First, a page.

In much of the world, babies with clefts are caught in a vicious cycle: their clefts prevent them from nursing, which slows their mothers’ milk production, which makes feeding even harder. It’s a cycle that often ends in severe malnutrition and even death. Those who survive it often grow into childhoods of paralyzing sickness, bullying, and shame that leave them unable to go to school, find work, or even leave the house.
The staff at Bugando Medical Center (BMC) in Mwanza, Tanzania is stepping up to break this cycle and replace it with a new, virtuous one. Here, cleft care begins shortly after birth by educating mothers on how to feed their babies with clefts. It continues with regular follow-up care and counseling until their child meets their targeted weight for cleft surgery. And thanks to Smile Train and our sustainable model of partnering with community-based healthcare providers like BMC around the world, every part of this lifesaving care, including transportation to and from the hospital, is completely free for families.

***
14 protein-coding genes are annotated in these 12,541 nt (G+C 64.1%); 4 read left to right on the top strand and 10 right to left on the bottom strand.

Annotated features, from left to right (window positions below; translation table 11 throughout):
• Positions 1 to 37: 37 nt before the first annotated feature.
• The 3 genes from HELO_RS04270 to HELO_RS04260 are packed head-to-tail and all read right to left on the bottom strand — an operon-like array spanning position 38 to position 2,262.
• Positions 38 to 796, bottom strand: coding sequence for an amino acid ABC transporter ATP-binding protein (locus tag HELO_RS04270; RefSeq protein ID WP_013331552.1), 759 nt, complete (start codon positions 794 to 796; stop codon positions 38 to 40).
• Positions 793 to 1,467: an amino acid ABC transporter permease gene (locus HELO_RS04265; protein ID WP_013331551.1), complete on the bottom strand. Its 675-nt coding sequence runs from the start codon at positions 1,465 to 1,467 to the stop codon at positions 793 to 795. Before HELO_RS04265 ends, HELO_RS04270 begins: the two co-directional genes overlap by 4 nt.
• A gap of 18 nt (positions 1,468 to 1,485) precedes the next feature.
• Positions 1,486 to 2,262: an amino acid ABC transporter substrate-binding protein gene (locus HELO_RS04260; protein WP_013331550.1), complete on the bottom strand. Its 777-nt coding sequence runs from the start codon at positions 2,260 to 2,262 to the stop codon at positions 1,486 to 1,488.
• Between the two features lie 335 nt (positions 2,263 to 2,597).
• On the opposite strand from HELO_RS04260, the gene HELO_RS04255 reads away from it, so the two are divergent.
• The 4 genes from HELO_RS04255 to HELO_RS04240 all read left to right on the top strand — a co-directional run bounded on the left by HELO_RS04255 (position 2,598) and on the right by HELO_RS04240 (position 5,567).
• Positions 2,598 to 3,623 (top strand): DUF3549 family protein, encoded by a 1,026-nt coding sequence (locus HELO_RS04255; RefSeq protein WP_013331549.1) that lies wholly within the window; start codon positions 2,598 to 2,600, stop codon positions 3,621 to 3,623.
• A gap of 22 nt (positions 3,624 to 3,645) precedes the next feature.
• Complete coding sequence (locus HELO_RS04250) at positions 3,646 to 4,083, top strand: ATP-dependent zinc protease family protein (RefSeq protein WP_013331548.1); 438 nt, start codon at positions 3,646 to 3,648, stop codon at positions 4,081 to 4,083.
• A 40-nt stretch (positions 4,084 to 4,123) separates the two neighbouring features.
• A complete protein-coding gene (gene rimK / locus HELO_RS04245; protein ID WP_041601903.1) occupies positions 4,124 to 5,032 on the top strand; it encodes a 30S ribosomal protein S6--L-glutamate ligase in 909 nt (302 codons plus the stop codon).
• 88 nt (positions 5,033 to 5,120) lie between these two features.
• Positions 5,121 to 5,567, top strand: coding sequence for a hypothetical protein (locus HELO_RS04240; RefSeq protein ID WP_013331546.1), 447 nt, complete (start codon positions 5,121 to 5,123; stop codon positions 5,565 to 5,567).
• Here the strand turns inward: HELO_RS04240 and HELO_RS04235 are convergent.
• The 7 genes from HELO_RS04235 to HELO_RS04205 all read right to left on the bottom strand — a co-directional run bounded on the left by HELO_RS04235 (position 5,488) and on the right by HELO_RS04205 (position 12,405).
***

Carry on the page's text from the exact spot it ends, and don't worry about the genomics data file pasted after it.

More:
“Through Smile Train, we are able to recover their smiles,” said Sophia Charles, a nutritionist at BMC. Her patients “can now participate in different activities. They are also able to go back to school and be part of the society.
“My hope for children… is that we are able to bring their smiles back.”
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